FRISCO, Texas (AP) — The Dallas Cowboys passed on running back in the NFL draft after moving on from their starter each of the past two seasons.

There was as much talk about one of those former Cowboys — two-time rushing champion Ezekiel Elliott — as there was any of the college prospects throughout draft weekend.

Now the focus shifts to when Elliott might return to the franchise for which he gained 8,262 yards, third-most in club history, in seven seasons before a release in a cost-cutting move after the 2022 season.

“Anytime,” owner Jerry Jones said Saturday night, speaking generally about the positive influence he believed Elliott was after saying a day earlier he thought Elliott was still good enough to be a starter.

“I don’t want to get into that because I’m not sure what all we’re touching on here in terms of the rules,” Jones said. “Bottom line is that he’s a positive.”

Two of Dallas’ top three picks, and three of the eight, were offensive linemen, which was among the biggest needs for the Cowboys after losing two starters this offseason. Running back was another.

“I think a lot of times, there’s always a question mark, will you really, really, really stick to your board?” executive vice president of personnel Stephen Jones said. “It just felt like every time the situation was there for us to make a pick and do the right thing, it wasn’t at running back.”

The Cowboys acknowledged on the opening night of the draft that they had met with Elliott, who played for New England last season, and the 28-year-old’s agent earlier that day.

After Dallas still hadn’t taken a running back on the second day of the draft, Jerry Jones brought up Elliott again.

“There was a long time before a running back was taken, actually in today’s draft,” Jerry Jones said Friday night. “We also are keenly interested in seeing what the future might look like with Zeke.”

Tony Pollard, a 2019 fourth-round pick who replaced Elliott in 2023, didn’t have the impact to match his $10.1 million salary playing on the franchise tag last season. Pollard signed with Tennessee in free agency.

At the moment, the four running backs on the Dallas roster who saw the field for the Cowboys last season have 163 carries for 605 yards and four touchdowns combined for their careers. Dallas added veteran journeyman Royce Freeman earlier this month.

“If you look at the dynamics of the running back room right now, it’s a young group, but they all have upside,” coach Mike McCarthy said. “I like our group. You have players that are going to be here two-plus years.”


The Cowboys drafted an offensive lineman in the first round for the fifth time since 2011, getting Oklahoma’s Tyler Guyton at No. 29 after trading down five spots.

All four of the other first-rounders made the Pro Bowl at least once, with 23 selections between them. The line is anchored by 2014 first-round Zack Martin, a seven-time All-Pro at right guard.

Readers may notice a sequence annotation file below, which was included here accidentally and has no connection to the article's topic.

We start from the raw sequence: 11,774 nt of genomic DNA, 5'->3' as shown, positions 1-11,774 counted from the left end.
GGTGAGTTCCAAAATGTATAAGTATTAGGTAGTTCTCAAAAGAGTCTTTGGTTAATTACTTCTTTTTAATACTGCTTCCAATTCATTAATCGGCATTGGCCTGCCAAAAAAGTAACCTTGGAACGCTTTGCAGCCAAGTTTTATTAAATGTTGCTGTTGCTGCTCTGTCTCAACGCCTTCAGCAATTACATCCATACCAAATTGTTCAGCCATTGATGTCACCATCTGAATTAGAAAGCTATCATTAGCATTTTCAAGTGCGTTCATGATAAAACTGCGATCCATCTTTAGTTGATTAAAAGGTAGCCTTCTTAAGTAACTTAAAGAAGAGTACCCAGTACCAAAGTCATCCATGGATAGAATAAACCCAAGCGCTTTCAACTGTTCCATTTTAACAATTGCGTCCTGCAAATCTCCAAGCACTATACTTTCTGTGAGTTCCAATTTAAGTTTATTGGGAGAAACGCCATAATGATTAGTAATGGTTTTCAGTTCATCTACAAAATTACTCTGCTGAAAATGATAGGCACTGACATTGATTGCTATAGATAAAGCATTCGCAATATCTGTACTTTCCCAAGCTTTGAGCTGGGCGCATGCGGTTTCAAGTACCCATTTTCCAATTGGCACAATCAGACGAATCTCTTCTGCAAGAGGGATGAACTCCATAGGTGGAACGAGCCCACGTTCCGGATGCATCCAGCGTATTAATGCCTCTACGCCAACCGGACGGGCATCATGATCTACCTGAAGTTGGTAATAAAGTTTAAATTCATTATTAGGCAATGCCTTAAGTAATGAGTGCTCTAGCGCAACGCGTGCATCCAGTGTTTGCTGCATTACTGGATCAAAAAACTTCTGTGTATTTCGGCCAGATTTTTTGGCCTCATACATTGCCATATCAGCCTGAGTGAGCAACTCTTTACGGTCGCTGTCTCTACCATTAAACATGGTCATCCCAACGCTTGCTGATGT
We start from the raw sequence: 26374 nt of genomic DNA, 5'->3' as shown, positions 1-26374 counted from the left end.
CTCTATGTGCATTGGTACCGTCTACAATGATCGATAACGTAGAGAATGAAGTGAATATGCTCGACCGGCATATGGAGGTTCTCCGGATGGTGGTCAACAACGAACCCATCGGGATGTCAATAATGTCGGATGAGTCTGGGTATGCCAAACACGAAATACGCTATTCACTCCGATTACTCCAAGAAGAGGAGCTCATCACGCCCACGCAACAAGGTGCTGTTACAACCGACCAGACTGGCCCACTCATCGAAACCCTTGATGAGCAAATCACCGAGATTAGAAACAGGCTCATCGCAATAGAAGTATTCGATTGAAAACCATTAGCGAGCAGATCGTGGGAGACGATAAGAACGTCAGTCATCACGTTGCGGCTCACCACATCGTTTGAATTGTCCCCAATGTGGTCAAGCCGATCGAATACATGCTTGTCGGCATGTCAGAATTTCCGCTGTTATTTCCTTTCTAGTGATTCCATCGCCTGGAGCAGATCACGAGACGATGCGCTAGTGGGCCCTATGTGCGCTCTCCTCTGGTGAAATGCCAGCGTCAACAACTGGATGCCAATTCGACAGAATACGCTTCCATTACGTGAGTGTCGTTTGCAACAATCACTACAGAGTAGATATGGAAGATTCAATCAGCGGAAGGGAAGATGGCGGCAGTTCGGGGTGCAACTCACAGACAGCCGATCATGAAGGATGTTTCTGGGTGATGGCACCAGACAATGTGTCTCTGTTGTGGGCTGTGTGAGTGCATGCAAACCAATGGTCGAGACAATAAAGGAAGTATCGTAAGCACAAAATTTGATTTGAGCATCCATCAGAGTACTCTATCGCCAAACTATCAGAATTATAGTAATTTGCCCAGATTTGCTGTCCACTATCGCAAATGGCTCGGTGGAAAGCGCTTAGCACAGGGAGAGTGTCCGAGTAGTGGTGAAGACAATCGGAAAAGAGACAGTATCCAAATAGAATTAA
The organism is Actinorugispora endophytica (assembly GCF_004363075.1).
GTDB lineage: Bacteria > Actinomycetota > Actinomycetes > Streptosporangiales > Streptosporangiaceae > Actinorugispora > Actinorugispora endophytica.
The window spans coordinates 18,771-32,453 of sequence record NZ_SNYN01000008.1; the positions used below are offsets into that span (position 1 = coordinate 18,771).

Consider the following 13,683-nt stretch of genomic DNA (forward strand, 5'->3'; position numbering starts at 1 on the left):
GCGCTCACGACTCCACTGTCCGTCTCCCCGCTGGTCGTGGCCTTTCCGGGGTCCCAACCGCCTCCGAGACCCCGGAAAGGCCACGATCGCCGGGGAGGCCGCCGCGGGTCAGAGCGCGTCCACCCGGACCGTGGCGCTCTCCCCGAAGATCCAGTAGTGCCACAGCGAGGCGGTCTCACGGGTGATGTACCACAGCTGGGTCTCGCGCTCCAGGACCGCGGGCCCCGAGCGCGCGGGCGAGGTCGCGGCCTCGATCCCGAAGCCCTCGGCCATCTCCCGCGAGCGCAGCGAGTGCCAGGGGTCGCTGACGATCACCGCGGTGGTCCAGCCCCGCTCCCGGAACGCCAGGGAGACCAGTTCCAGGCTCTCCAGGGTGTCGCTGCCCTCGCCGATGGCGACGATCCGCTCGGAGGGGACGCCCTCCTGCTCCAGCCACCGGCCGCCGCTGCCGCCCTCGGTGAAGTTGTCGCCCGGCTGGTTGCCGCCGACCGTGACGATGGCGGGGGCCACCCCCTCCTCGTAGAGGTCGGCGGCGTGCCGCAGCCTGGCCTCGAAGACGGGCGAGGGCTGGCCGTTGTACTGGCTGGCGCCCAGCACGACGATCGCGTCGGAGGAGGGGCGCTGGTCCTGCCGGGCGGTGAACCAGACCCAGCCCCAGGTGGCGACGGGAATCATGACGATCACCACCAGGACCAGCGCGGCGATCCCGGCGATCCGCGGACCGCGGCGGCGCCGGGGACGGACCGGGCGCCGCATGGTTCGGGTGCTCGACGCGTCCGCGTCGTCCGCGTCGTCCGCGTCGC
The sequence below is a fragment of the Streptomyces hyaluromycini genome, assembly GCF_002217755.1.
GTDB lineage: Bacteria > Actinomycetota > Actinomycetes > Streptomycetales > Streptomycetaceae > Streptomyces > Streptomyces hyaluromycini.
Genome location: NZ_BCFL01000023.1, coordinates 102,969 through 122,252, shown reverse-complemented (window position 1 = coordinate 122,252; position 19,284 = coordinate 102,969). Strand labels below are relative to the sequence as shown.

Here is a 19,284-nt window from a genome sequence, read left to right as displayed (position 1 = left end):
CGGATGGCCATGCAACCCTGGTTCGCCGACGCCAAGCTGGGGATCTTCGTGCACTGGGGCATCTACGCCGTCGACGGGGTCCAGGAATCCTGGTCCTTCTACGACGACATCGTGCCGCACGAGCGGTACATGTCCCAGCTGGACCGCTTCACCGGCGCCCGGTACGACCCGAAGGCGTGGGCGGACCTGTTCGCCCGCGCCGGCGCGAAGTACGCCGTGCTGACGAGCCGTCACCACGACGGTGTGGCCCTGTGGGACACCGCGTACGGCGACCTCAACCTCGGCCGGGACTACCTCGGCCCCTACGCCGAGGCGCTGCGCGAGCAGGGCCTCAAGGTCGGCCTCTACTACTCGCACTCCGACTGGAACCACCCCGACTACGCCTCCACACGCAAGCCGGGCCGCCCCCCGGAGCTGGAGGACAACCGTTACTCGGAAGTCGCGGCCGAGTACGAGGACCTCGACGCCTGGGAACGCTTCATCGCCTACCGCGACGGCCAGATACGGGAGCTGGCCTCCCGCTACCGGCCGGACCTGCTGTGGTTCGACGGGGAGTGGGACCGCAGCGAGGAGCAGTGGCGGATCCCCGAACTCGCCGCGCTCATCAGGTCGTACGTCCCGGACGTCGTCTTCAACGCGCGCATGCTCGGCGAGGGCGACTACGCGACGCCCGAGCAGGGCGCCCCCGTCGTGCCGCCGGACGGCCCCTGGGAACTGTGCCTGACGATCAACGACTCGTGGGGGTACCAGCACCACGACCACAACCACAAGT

Cooper Beebe of Kansas State was Dallas’ third-round choice, and Louisiana’s Nathan Thomas was taken in the seventh round.

“This is a year where there are a lot of offensive linemen,” Jerry Jones said. “Why do you rob banks? Because that’s where the money is. This was a good year for us to zero in on that offensive line.”


The second-round choice of defensive end Marshawn Kneeland out of Western Michigan prompted comparisons to DeMarcus Lawrence a decade earlier.

The Cowboys didn’t move up to get Kneeland the way they did in 2014 to draft Lawrence out of Boise State with the second pick of the second round, 34th overall. Kneeland went at No. 56.

Lawrence, who is going into his 11th season, doesn’t have an overwhelming number of sacks (58 1/2) but has been durable and dependable, particularly as a run-stopper.

The two are almost the same size, both listed at 6-foot-3 and in the range of 270 pounds.

“The thing that attracted us to D-Law back when he was coming out was the incredible effort that he played with was the same effort that you see on Sundays now still, after as many years as he played,” vice president of personnel Will McClay said.

“When that attracts you, it’s something that you put in your Rolodex and go, ‘If I see that, I know what it looks like and what it can do.’ Just watching (Kneeland) play, he’s bouncing off people and he’s chasing screens down,” McClay said.


Defense was the focus on the middle rounds, with Notre Dame linebacker Marist Liufau in the third round at 87th overall. Dallas waited 86 picks before getting cornerback Caelen Carson of Wake Forest at No. 174 overall in the fifth round.

Southeast Missouri State receiver Ryan Flournoy went in the sixth round, and 6-3, 346-pound defensive tackle Justin Rogers of Auburn was the final Dallas pick in the seventh round.